EAQAN is tasked with fostering the establishment of QA units at universities, and strengthening QA systems within universities and national QA bodies. To achieve these objectives, EAQAN pursues the continual training of dedicated QA officers, and promotes knowledge and information exchange, regional QA forums, and the development of common standards and training materials.
It should be noted, however, that EAQAN does not have the authority to impose QA procedures, but relies on the voluntary cooperation of universities and national government bodies for the implementation of its quality standards. Deliberations to establish EAQAN as a more robust regional accreditation and oversight body faced resistance from the EAC member states. As a result, there are presently no plans to set up external accreditation agencies beyond national QA authorities. More than 80 universities had joined the EAQAN network as of 2015.
The East African Qualifications Framework for Higher Education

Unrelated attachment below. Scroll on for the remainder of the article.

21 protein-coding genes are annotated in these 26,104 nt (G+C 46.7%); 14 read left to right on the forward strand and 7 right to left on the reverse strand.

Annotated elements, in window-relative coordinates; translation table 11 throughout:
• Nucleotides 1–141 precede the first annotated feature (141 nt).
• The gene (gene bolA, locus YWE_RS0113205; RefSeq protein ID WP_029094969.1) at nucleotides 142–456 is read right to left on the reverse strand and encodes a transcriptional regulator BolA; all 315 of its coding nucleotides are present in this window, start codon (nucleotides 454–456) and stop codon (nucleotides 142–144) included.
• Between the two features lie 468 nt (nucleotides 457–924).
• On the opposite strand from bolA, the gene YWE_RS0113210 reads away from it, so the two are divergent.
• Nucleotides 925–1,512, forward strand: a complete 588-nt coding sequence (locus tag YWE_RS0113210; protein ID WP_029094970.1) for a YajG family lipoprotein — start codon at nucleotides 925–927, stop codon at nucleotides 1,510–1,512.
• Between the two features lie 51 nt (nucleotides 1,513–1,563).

When the EAC states agreed to create a common market, they decided to strengthen economic integration with the establishment of a regional qualifications framework in order to “facilitate easy mobility of learners and labor” and enable the “mutual recognition of academic and professional qualifications across the region.” Years in the making and financially supported by the Swedish International Development Cooperation Agency, the IUCEA in 2015 presented a comprehensive East African Qualifications Framework for Higher Education (EAQFHE)—a key tool for the harmonization of EAC education systems.
The EAQFHE codifies the length, structure, and learning outcomes of academic degree programs. Beyond that, it establishes a common credit system and specifies minimum credit requirements for established benchmark qualifications, akin to the ECTS (European Credit Transfer and Accumulation System) credit system of the Bologna reforms. While some of the current policy documents published by the IUCEA appear to be incomplete, the official EAQFHE guidelines define one credit unit as 10 hours of notional learning time (including both contact hours and out-of- classroom study).